Writer’s Digest defines a chapbook as “a small collection of poetry, generally no more than 40 pages, that often centers on a specific theme, such as exotic foods or wild animals or Justin Bieber. It’s typically saddle-stitched (like a pamphlet or magazine) and is a format well suited to smaller print-runs.” That’s all fine and dandy, but I would make one small adjustment: the scope of a chapbook is often much larger than one subject. As the post I referenced above states, a chapbook can often be a publisher’s first impression of a poet, and if it takes off, it can lead to a collection being picked up by a larger publishing company.

However, publishing a collection isn’t the only reason chapbooks are put out into the world. Some online journals, like Cartridge Lit, accept submissions of entire chapbooks, two of which currently published on their site. Those two chapbooks are good examples of poetry that focuses around a specific topic (if you’re a fan of video games and poetry, you should go check them out).

Chapbooks are versatile, easy to access, and can be put out into the world in so many different ways (contests, publishing companies, independently, etc.). With so many outlets available to bring a chapbook into the world, it often surprises me that they aren’t paid more attention to. I had never even heard of a chapbook until I read Justin Boening’s Self Portrait as a Missing Person last year. So I’m ready to give the chapbook a little bit more credit and appreciation, especially because I may have my own out in the world soon. I hope you decide to stick around and see what happens next!


If I missed anything or have any incorrect information, please let me know! I want to be as informative & correct as I can, thank you!


Why am I here?

Standard

Scenario: you’re five weeks from graduating, studying chapbooks, and trying to figure out how a resume works. What do you do?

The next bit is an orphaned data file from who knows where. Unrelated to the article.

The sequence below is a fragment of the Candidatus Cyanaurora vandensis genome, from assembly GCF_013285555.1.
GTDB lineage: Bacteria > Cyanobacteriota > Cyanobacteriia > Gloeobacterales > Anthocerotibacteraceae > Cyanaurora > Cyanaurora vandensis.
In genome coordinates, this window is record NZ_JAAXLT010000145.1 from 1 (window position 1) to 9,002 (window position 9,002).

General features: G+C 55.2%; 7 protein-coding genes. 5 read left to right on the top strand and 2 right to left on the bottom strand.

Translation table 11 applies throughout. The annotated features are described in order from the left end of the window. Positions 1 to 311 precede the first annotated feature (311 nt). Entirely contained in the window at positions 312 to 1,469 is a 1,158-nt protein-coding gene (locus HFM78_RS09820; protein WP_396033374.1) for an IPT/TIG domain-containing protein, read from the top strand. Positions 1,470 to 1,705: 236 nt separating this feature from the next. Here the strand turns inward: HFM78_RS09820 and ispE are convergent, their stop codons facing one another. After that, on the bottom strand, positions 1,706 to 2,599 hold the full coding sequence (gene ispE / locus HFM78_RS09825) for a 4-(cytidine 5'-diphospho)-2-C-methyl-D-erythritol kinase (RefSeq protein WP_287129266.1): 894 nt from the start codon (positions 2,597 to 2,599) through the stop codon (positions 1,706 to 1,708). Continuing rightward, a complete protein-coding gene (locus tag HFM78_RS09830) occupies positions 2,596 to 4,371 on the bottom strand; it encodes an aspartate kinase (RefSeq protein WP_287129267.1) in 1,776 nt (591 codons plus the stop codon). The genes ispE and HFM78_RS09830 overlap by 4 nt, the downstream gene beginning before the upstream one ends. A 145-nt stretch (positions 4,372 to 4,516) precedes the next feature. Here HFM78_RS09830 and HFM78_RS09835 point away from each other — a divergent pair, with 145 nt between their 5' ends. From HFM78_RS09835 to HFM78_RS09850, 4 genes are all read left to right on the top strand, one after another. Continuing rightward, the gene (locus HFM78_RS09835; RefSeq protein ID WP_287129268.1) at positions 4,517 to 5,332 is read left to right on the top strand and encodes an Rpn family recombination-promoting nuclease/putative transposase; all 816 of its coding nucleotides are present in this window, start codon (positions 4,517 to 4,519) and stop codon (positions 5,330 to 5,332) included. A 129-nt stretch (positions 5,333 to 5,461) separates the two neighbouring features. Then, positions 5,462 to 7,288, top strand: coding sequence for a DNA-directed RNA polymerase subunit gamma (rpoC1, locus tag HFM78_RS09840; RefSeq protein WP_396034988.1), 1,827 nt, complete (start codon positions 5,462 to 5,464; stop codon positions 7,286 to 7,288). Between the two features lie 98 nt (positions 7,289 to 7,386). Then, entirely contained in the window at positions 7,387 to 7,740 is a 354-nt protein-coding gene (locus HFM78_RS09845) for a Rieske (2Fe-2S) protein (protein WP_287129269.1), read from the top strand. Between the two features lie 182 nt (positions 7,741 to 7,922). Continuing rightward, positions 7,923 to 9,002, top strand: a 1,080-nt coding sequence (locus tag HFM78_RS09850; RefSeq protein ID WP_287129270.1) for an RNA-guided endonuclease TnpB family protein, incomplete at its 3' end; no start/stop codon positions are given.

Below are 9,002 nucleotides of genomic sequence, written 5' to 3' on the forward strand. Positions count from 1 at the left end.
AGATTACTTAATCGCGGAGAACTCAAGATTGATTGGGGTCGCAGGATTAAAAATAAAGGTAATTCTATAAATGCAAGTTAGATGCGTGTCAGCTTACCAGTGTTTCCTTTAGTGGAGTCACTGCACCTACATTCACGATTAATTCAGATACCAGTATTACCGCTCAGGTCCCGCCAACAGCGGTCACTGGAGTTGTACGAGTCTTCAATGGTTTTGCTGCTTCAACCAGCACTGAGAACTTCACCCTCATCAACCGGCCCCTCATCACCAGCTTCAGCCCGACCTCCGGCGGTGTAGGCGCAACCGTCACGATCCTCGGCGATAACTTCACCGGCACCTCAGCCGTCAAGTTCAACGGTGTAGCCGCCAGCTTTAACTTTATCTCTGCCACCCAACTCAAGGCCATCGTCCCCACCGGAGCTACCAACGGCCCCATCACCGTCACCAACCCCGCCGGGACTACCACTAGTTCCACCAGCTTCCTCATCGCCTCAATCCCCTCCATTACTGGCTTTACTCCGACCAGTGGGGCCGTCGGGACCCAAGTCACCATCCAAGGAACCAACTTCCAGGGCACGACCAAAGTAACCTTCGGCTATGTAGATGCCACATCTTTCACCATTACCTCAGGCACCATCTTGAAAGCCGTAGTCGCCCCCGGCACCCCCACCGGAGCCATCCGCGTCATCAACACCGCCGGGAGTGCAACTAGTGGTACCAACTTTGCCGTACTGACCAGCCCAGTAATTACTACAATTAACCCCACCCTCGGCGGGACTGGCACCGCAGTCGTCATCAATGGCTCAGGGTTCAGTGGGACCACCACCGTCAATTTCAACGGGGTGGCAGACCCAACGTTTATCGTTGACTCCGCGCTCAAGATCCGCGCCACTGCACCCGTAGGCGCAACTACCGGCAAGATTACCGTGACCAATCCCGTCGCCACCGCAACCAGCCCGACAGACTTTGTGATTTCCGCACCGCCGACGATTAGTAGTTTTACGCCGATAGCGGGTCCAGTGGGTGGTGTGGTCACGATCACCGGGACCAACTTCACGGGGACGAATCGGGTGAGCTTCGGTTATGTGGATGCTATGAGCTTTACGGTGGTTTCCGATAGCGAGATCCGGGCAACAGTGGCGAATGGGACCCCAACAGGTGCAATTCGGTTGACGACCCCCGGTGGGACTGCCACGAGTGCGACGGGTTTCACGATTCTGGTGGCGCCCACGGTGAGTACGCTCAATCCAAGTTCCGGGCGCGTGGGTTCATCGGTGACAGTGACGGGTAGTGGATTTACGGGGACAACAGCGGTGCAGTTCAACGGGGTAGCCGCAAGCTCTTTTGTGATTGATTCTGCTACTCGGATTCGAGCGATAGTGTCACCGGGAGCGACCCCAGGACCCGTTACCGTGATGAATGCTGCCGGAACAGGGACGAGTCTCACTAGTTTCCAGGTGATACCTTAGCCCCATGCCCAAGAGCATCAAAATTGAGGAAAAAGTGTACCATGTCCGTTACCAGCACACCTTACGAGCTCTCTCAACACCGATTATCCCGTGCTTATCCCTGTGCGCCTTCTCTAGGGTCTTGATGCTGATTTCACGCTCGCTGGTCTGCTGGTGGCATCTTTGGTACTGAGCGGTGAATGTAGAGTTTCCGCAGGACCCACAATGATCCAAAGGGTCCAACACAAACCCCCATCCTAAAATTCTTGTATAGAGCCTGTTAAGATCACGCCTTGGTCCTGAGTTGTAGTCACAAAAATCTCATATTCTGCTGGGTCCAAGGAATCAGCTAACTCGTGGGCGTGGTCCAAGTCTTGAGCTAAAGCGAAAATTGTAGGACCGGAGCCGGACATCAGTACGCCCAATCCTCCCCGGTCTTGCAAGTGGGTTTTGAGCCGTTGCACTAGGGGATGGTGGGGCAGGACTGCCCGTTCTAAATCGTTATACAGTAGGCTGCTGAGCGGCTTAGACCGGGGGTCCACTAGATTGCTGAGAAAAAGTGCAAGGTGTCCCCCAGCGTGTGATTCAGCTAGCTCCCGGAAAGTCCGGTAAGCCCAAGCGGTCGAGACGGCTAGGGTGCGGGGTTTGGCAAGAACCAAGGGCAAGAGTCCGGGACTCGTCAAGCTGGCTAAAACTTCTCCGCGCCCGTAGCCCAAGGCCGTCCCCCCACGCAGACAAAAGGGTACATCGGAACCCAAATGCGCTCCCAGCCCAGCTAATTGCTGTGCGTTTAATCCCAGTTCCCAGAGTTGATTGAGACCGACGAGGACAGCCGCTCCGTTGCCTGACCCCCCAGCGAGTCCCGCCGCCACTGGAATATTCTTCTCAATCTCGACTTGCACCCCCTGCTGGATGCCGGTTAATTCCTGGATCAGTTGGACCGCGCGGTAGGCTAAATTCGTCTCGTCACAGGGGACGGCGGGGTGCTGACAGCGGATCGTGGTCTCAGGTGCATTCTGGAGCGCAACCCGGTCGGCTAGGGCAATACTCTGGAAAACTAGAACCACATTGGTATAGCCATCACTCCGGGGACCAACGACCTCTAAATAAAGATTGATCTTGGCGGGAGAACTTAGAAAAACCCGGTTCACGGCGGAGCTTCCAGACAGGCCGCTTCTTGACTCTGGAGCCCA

My solution was to start this blog.

My name is Devin, and I’m a graduating Senior at SUNY Geneseo. I’m majoring in Creative Writing, currently the poetry editor for Gandy Dancer (Issue 3.2), and struggle-bussing my way through starting my life as a professional. Sounds fun, right?

My studies as a Creative Writing Major have led me to some amazing discoveries and challenges, one of my favorite being the chapbook. I’m currently nearing the end of my second directed study on the chapbook, which involves reading other poets’ chapbooks, as well as creating my own. The process has been grueling, but I can’t wait to see the finished product that I create. Between writing tons of poems and reading tons of chapbooks, I began to really appreciate the short collections of work, as well as wonder why more attention wasn’t paid to them. When do chapbooks receive reviews? Is the only way to get a chapbook published to enter it into a contest? Do I need an MFA to start sending out my drafts? I began to realize I wanted answers, and that the best way to find them was to go after them myself.

So here we are! I’m here in an attempt to foster a better understanding and appreciation for the chapbook as a form of creative work, and figure out what writing after graduation might entail.

Welcome all, please read and enjoy.